In February, 2015 I had the great pleasure and privilege to lead the surgical team on our annual humanitarian mission to Kigali, Rwanda. The tagline for our Face the Future™ Foundation is, “Providing hope – one child at a time.” By all measures, our mission was a resounding success in meeting this goal.
Our team of 12 included head and neck, facial plastic, and microvascular reconstructive surgeons from Johns Hopkins University in Baltimore, Baylor University in Houston, University of Regensburg in Germany, and Wilford Hall in San Antonio. Besides our seven surgeons, we had two anesthesiologists, an intensive care specialist and two surgical scrub nurses to round out our team. We worked individually and as a team with our Rwandan counterparts. Dr. Charles Furaha, the only plastic surgeon in Rwanda, led the host team which also included head and neck and oromaxillofacial surgeons and anesthesiologists.
We began our mission with a consultation day at the Rwandan Military Hospital to screen 38 patients, almost all of whom presented with advanced and/or challenging diseases. In particular, we reviewed a number of children and young adults with large facial tumors such as neurofibromas, hemangiomas, adenocarcinomas, and fibroblastomas. We also saw some patients with severe burns with associated functional issues such as inability to close the eyes and difficulty eating. Other children had microtia, a congenital absence of ears, and some had amputations of their ears related to genocide attacks. Our orthognathic surgeon, Dr. Jose Barrera from San Antonio, Texas, treated a number of patients with congenital or traumatic oral deformities of the maxilla and mandible. Dr. Holger Gassner, one of our nasal reconstructive specialists, used forehead flaps and other exquisite techniques to build new noses from absent ones. Dr. Kofi Boahene, our team leader from Johns Hopkins, along with his colleague and microvascular specialist, Dr. Jeremy Richman and Dr. Anthony Brissett from Baylor University in Houston, worked in teams to ablate disease. At the same time local flaps or tibial free flaps from the leg were taken to reconstruct the facial defects. I performed reconstructive rhinoplasties on traumatically deformed noses and facial scar revisions, some of these lingering injuries from the 1994 genocide.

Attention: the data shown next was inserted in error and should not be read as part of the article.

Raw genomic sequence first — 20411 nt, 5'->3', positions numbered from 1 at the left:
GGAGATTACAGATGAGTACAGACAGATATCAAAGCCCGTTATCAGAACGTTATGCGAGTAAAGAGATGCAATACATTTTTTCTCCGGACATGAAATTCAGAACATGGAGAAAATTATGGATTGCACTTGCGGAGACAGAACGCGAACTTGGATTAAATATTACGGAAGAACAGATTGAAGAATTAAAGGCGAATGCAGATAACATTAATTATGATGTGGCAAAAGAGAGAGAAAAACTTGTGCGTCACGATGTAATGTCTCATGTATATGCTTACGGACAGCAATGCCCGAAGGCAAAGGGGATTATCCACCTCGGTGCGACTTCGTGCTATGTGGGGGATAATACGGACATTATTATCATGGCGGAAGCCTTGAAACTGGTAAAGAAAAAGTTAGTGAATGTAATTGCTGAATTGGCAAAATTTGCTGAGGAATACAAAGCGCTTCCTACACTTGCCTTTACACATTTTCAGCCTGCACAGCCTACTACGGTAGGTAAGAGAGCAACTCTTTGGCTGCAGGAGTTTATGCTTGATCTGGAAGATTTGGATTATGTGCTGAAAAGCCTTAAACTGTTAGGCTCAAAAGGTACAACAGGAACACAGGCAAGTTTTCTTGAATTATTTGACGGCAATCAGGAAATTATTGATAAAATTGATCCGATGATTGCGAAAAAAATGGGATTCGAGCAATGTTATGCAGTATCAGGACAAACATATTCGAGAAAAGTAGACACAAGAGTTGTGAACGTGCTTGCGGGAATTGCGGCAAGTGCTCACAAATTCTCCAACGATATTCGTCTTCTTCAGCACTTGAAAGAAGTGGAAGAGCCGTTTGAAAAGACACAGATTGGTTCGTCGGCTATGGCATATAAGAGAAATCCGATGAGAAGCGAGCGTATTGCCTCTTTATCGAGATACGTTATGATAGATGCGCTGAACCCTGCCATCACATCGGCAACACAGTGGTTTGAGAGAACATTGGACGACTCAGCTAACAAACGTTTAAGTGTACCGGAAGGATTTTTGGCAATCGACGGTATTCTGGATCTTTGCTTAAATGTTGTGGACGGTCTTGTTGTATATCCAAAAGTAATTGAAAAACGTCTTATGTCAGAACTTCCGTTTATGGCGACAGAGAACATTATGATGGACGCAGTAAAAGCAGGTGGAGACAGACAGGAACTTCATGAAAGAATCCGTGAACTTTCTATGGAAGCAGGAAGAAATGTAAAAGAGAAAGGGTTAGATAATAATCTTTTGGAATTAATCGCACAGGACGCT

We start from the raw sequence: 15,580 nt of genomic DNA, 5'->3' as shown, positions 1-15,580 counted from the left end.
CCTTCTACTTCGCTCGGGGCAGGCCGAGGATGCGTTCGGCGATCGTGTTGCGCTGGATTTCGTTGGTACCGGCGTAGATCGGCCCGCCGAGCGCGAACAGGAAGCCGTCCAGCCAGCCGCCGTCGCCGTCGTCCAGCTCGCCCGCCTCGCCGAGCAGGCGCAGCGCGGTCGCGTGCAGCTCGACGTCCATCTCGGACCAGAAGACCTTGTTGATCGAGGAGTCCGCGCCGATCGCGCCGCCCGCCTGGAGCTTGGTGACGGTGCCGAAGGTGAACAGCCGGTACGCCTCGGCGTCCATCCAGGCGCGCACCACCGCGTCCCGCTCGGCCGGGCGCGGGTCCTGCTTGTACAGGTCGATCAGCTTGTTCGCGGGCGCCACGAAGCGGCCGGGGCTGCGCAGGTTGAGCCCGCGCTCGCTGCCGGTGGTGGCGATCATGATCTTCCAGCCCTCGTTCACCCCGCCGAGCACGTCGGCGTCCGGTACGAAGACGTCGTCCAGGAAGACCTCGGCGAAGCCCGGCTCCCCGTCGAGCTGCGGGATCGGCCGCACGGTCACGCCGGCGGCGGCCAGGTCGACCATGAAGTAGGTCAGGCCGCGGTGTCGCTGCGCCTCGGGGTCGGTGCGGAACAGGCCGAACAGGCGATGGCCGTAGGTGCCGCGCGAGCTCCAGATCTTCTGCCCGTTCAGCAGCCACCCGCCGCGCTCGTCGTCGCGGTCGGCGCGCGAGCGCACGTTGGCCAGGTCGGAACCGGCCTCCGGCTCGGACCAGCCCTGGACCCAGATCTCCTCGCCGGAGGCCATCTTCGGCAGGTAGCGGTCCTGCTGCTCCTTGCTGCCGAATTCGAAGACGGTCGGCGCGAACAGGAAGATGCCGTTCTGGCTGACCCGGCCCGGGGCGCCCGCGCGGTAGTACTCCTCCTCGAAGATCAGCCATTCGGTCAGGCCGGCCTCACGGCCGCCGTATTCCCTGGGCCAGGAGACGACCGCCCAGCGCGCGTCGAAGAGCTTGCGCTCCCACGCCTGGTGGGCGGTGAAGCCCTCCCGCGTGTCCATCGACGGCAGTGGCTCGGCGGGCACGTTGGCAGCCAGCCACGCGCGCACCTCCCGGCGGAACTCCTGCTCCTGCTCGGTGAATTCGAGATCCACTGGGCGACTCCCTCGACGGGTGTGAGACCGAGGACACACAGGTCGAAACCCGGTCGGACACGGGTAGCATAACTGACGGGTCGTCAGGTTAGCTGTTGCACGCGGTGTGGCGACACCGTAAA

Altogether the team performed 28 major cases over the four days of surgery. We taught local surgeons in the operating room, intensive care unit and on the ward. Dr. Boahene gave a grand rounds presentation on surgical rehabilitation of the paralyzed facial nerve. It was determined that our team provided almost $900,000USD of surgical care to the patients of Rwanda, at the same time helping them build their capacity. In the three years we have been to Rwanda we have already seen significant advances in their capabilities to care for more complex cases. We have yet a long journey, but are moving forward optimistically with the full support of our Rwandan surgeon, colleagues, the Rwanda Military Hospital and the Rwanda Ministry of Health. Our next mission is planned for early 2016.